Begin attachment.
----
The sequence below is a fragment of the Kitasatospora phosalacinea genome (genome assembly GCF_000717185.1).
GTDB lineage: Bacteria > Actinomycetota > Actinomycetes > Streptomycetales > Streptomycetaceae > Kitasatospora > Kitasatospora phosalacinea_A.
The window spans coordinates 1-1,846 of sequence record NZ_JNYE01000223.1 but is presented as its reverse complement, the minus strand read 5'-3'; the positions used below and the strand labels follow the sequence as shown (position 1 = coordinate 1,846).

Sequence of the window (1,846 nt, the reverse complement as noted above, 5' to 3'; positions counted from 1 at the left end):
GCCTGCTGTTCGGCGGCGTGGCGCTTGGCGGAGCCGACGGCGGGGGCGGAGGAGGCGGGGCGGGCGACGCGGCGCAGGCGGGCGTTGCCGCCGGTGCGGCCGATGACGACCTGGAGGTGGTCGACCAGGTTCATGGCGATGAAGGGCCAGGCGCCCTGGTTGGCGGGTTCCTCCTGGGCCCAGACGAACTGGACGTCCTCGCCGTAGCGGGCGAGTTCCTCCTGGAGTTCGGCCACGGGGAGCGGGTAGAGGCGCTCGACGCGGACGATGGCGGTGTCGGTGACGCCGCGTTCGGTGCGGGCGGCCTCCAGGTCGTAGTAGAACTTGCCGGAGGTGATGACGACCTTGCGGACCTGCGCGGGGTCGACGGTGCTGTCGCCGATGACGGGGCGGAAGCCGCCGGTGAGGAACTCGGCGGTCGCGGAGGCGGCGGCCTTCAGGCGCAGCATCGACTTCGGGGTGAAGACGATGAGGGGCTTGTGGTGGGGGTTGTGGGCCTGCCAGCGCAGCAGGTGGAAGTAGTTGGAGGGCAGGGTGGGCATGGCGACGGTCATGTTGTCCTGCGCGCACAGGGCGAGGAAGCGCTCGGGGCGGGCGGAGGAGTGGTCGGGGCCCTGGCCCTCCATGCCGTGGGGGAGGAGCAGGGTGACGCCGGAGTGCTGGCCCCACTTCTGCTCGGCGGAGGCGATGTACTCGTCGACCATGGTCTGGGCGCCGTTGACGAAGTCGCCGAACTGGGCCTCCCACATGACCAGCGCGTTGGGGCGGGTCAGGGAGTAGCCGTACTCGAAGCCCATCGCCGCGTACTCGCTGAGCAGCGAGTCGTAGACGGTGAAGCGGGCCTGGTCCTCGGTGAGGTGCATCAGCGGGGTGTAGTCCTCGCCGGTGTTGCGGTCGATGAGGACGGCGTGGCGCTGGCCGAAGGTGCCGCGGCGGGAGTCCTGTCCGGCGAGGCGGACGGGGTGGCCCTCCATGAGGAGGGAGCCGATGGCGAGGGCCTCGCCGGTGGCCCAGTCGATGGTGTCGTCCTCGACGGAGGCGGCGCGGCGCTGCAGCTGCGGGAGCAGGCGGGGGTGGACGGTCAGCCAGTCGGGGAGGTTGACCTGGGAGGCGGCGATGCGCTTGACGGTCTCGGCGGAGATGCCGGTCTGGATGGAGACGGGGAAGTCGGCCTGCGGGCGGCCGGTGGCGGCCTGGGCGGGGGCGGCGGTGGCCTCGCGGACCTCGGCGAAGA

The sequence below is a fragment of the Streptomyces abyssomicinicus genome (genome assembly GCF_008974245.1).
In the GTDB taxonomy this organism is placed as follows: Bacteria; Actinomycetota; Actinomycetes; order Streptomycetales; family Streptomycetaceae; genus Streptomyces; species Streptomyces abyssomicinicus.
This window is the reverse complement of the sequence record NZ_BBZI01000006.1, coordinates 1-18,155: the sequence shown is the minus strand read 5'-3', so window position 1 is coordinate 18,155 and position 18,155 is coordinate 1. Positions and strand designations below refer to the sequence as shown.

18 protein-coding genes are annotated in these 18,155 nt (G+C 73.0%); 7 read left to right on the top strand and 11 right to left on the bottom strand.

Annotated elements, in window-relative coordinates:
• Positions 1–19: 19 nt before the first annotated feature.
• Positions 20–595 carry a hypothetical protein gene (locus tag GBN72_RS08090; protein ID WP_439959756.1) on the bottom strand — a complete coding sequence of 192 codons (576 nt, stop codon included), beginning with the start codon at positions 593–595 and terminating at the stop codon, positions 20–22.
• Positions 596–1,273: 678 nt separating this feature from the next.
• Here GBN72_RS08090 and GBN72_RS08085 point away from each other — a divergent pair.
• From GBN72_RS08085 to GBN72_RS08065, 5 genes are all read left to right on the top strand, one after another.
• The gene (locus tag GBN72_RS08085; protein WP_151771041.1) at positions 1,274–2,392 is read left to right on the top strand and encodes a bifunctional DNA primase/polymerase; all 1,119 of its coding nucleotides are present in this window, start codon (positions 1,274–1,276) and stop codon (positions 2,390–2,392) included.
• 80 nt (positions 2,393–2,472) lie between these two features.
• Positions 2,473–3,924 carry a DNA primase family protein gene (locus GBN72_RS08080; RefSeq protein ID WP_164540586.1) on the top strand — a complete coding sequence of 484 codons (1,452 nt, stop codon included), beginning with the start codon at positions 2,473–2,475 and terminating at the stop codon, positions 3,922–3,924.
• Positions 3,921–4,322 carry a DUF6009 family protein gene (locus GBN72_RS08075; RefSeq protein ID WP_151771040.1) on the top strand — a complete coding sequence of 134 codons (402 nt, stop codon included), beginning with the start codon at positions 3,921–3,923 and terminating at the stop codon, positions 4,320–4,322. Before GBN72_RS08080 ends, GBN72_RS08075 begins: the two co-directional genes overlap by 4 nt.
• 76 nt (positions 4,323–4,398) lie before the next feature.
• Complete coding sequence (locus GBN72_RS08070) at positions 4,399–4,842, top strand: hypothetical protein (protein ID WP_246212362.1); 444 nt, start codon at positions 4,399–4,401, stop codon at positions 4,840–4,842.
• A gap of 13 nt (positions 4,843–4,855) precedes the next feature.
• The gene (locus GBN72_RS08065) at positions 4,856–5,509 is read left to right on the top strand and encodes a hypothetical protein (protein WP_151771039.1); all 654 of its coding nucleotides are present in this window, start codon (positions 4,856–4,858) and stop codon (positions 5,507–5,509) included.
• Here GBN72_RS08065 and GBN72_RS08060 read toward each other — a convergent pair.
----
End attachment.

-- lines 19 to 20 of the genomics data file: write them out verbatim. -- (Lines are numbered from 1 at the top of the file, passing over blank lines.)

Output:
• Positions 3,921–4,322 carry a DUF6009 family protein gene (locus GBN72_RS08075; RefSeq protein ID WP_151771040.1) on the top strand — a complete coding sequence of 134 codons (402 nt, stop codon included), beginning with the start codon at positions 3,921–3,923 and terminating at the stop codon, positions 4,320–4,322. Before GBN72_RS08080 ends, GBN72_RS08075 begins: the two co-directional genes overlap by 4 nt.
• 76 nt (positions 4,323–4,398) lie before the next feature.